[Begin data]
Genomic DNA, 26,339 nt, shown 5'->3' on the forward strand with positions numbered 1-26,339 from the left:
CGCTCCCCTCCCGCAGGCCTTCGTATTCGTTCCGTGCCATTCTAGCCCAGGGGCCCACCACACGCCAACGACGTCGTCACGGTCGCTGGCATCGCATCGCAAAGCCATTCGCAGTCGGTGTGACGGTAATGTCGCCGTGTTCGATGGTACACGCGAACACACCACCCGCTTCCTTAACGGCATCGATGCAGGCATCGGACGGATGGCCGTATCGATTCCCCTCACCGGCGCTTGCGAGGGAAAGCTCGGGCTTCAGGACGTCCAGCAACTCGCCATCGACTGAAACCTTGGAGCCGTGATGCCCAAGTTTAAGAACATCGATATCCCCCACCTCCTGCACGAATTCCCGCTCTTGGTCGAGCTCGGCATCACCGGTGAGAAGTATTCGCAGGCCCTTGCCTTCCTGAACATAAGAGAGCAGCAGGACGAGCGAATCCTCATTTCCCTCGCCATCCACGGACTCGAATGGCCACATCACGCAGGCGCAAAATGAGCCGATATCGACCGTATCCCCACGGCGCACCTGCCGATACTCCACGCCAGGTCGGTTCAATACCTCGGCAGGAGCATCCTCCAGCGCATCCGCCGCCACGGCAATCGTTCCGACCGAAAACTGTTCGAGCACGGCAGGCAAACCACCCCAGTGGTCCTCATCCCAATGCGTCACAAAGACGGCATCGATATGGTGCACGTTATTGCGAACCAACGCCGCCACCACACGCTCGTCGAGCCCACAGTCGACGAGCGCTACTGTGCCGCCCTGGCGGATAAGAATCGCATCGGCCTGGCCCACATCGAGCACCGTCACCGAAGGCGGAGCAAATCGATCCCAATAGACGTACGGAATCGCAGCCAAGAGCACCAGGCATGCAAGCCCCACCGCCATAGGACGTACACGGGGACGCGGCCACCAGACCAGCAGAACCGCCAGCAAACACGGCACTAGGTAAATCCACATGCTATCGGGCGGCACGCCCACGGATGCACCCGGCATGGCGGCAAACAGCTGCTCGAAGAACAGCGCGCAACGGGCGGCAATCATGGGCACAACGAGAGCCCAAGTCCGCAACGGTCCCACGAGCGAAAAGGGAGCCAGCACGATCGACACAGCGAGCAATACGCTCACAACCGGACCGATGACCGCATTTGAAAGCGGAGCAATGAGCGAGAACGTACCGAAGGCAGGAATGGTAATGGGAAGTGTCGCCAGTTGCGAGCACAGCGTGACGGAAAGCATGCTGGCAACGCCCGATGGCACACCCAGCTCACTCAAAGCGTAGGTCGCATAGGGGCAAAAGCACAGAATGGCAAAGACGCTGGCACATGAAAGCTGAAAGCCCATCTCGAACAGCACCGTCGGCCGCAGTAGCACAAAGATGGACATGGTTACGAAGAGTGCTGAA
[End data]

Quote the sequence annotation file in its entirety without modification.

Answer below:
Genomic DNA, 26,339 nt, shown 5'->3' on the forward strand with positions numbered 1-26,339 from the left:
CGCTCCCCTCCCGCAGGCCTTCGTATTCGTTCCGTGCCATTCTAGCCCAGGGGCCCACCACACGCCAACGACGTCGTCACGGTCGCTGGCATCGCATCGCAAAGCCATTCGCAGTCGGTGTGACGGTAATGTCGCCGTGTTCGATGGTACACGCGAACACACCACCCGCTTCCTTAACGGCATCGATGCAGGCATCGGACGGATGGCCGTATCGATTCCCCTCACCGGCGCTTGCGAGGGAAAGCTCGGGCTTCAGGACGTCCAGCAACTCGCCATCGACTGAAACCTTGGAGCCGTGATGCCCAAGTTTAAGAACATCGATATCCCCCACCTCCTGCACGAATTCCCGCTCTTGGTCGAGCTCGGCATCACCGGTGAGAAGTATTCGCAGGCCCTTGCCTTCCTGAACATAAGAGAGCAGCAGGACGAGCGAATCCTCATTTCCCTCGCCATCCACGGACTCGAATGGCCACATCACGCAGGCGCAAAATGAGCCGATATCGACCGTATCCCCACGGCGCACCTGCCGATACTCCACGCCAGGTCGGTTCAATACCTCGGCAGGAGCATCCTCCAGCGCATCCGCCGCCACGGCAATCGTTCCGACCGAAAACTGTTCGAGCACGGCAGGCAAACCACCCCAGTGGTCCTCATCCCAATGCGTCACAAAGACGGCATCGATATGGTGCACGTTATTGCGAACCAACGCCGCCACCACACGCTCGTCGAGCCCACAGTCGACGAGCGCTACTGTGCCGCCCTGGCGGATAAGAATCGCATCGGCCTGGCCCACATCGAGCACCGTCACCGAAGGCGGAGCAAATCGATCCCAATAGACGTACGGAATCGCAGCCAAGAGCACCAGGCATGCAAGCCCCACCGCCATAGGACGTACACGGGGACGCGGCCACCAGACCAGCAGAACCGCCAGCAAACACGGCACTAGGTAAATCCACATGCTATCGGGCGGCACGCCCACGGATGCACCCGGCATGGCGGCAAACAGCTGCTCGAAGAACAGCGCGCAACGGGCGGCAATCATGGGCACAACGAGAGCCCAAGTCCGCAACGGTCCCACGAGCGAAAAGGGAGCCAGCACGATCGACACAGCGAGCAATACGCTCACAACCGGACCGATGACCGCATTTGAAAGCGGAGCAATGAGCGAGAACGTACCGAAGGCAGGAATGGTAATGGGAAGTGTCGCCAGTTGCGAGCACAGCGTGACGGAAAGCATGCTGGCAACGCCCGATGGCACACCCAGCTCACTCAAAGCGTAGGTCGCATAGGGGCAAAAGCACAGAATGGCAAAGACGCTGGCACATGAAAGCTGAAAGCCCATCTCGAACAGCACCGTCGGCCGCAGTAGCACAAAGATGGACATGGTTACGAAGAGTGCTGAA